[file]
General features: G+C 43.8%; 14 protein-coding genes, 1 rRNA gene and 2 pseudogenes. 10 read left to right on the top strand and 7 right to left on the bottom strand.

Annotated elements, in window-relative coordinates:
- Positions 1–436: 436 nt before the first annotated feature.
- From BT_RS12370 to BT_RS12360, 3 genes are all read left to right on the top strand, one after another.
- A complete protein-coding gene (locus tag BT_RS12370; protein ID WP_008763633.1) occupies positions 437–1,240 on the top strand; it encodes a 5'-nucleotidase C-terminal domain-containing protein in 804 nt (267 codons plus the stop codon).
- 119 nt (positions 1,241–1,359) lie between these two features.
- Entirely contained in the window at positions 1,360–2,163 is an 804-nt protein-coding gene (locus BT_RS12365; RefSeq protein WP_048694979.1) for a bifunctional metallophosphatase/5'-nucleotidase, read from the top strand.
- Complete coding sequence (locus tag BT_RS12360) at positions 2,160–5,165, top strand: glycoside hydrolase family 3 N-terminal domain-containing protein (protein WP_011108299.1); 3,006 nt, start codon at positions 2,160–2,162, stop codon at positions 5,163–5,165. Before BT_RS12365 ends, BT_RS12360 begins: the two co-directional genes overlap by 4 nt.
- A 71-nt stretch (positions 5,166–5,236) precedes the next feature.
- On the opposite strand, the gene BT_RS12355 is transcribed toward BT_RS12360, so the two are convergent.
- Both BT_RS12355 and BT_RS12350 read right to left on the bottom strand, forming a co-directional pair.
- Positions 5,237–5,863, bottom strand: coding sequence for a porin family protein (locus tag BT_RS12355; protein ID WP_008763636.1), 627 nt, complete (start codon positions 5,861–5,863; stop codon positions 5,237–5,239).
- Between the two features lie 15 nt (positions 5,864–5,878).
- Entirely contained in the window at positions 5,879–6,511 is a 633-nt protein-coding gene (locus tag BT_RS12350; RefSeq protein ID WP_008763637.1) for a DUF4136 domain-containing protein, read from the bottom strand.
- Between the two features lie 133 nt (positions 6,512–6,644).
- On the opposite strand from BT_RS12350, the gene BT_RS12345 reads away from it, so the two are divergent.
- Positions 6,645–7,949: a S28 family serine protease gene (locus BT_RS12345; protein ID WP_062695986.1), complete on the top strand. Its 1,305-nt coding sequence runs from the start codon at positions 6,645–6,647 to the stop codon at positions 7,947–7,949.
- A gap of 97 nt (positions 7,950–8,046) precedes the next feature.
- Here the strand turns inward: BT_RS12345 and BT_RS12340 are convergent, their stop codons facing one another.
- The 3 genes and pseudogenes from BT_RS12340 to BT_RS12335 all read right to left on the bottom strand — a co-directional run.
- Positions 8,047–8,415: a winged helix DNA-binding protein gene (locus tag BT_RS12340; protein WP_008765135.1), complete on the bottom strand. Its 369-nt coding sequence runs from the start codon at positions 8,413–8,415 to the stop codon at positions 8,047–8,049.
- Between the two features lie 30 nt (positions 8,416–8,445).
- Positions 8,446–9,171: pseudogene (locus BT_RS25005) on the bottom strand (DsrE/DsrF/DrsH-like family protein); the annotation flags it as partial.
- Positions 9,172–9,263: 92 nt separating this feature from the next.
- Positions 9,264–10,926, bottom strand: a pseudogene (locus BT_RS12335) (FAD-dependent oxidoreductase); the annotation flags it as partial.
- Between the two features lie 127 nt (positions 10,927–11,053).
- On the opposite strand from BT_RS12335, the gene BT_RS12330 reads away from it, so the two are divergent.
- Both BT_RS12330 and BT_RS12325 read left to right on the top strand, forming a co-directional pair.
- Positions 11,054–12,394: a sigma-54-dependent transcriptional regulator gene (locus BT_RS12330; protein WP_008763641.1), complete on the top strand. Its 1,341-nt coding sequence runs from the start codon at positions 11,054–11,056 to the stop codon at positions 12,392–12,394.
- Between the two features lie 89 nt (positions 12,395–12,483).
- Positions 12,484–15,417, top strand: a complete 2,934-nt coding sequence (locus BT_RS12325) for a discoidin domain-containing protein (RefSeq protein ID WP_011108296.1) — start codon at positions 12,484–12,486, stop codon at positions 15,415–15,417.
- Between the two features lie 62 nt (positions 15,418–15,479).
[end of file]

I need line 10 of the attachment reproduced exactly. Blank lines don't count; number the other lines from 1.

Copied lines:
- On the opposite strand, the gene BT_RS12355 is transcribed toward BT_RS12360, so the two are convergent.